Quake causes cracks in heritage-listed building
Benalla’s St Joseph’s Church has been standing tall on Arundel St since 1908.
The second incarnation of the church, it replaced the original building, which was erected in 1866.
In its time it has survived fires, floods and minor tremors.
On Wednesday, however, it shook and swayed with the rest of Victoria as the magnitude 5.8 earthquake hit.
Luckily given the sturdiness of its construction it handled the earthquake well.
Sadly it did endure some damage, which the parish now needs to be repaired as soon as possible to ensure it remains standing for another 113 years, and beyond.
Approaching the grand red brick building you can see something is not as it should be.
Red “danger” tape blocks the entrance to the grounds.
The closer you look the more you see.
A man is at the front picking up bits of masonry.
Cracks are visible up and down the structure.
When you head inside the extent of the damage is much more apparent.
On the far wall cracks have appeared above and below the stained-glass window.
Window frames along the side walls are cracked.
The floor is littered with rocks and dust.
Rendering has come away revealing the bricks beneath.
However, it is the grand arch supporting the ceiling and towers on the inside of the front entrance that is causing most concern.
It has cracked in the middle.
The structure of the arch is keeping it standing, but engineers had warned it needed to be supported with a temporary brace while it gets repaired.
The cracks that are visible as you look at the church from Arundel St run through the wall and are visible from the inside.
Standing in the church did not feel safe on Friday morning.
Parish Council chair Gabrielle Downie said a structural engineer was due to visit the church later that day.
“He is going to do a propping report,” Ms Downie said.
“And a builder has been assigned to come and prop up the arch as there are concerns about its safety at the moment.
“Once we know what the engineer’s report looks like we’ll be able to move ahead with looking into how to repair the building, and how safe it is for use until then.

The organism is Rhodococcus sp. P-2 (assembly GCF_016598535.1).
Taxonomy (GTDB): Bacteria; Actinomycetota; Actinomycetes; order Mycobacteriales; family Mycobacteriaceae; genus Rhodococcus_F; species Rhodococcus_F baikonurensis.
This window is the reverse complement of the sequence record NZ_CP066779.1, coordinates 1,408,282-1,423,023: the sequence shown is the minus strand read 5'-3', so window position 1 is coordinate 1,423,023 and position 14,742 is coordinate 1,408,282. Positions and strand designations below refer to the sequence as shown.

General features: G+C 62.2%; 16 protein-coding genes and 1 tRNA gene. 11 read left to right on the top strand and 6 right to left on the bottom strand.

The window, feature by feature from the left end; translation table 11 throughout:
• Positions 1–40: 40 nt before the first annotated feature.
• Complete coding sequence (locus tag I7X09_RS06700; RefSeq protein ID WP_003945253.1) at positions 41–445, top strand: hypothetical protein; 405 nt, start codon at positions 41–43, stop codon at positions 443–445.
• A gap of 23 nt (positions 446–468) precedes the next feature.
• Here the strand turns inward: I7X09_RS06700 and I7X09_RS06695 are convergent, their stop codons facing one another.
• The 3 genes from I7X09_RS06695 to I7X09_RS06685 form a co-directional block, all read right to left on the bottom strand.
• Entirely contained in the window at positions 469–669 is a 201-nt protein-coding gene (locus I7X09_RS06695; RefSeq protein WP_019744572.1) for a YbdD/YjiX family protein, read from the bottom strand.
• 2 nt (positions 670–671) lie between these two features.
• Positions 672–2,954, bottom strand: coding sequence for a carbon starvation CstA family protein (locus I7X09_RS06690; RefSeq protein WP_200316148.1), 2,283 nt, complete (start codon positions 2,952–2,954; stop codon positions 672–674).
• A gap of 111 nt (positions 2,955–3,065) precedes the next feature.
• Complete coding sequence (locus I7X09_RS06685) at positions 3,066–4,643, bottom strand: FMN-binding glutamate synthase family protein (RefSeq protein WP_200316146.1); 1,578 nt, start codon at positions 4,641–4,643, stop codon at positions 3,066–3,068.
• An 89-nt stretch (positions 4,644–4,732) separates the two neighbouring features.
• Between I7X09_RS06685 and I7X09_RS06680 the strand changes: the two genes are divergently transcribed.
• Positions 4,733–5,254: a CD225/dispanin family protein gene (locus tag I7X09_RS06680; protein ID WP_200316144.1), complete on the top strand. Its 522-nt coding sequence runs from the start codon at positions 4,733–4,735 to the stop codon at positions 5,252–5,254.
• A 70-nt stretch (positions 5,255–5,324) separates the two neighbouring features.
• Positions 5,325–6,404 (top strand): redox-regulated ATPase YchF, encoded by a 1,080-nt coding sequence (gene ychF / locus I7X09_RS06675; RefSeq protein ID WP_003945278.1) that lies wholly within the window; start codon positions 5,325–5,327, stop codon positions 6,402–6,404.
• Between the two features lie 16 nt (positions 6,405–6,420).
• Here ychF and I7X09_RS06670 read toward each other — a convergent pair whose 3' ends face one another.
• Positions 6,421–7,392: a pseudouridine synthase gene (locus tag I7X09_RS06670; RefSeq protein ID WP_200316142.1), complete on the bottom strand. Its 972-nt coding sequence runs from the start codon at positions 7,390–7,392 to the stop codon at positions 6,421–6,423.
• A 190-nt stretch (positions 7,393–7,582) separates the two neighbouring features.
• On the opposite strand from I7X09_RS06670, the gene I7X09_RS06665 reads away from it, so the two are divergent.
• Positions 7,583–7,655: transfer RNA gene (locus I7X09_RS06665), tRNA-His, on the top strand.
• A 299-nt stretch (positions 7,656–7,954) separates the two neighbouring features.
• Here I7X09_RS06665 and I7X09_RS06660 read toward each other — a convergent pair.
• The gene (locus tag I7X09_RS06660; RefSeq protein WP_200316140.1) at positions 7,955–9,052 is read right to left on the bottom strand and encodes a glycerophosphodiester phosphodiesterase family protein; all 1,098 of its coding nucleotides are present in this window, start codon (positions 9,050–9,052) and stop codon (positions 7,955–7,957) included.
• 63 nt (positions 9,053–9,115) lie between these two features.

“We anticipate it will be quite expensive because of the uniqueness of the building and we want to preserve its look and heritage as close to original as is possible.
“We know that insurance will cover a portion of it.
“But at this stage it is unclear as to how much that is.”
With the church not usable right now Ms Downie said the Parish Council had a short-term and a longer-term solution, should it need one.
“We are able to use FCJ College’s chapel,” she said.
“And then after that we can’t be on school grounds because of COVID restrictions.
“So we may be able to use the parish centre, which is the old 31 building.
“However, it is not fit for use at the moment, so we would have to invest a little bit in that to have it as a temporary solution until we can get back into the church.”
Father Vijay was inside the church holding mass with eight people in the congregation on Wednesday morning (September, 22) when the earthquake struck.
“I just began the mass and then felt that something was wrong,” Father Vijay said. “Then suddenly the shaking started.
“At first I thought someone might be working nearby, then after 10 seconds I saw cracks begin to appear near the roof and dust began to fall.
“I said to the people this is an earthquake, please run out for your life.
“It was scary. I have never experienced such a thing in my life.
“I have heard about earthquakes, but to experience one was scary.
“There were only eight people inside, so we all got out very quickly.”
The Parish Council will investigate if any grants might be available. However, St Joseph’s Church is a heritage-listed building and as such repairs will not be cheap.
On Tuesday morning Ms Downie confirmed that temporary bracing is in place and engineers have advised the structure is safe.
“Now that is all done the repairs will begin in the near future,” she said.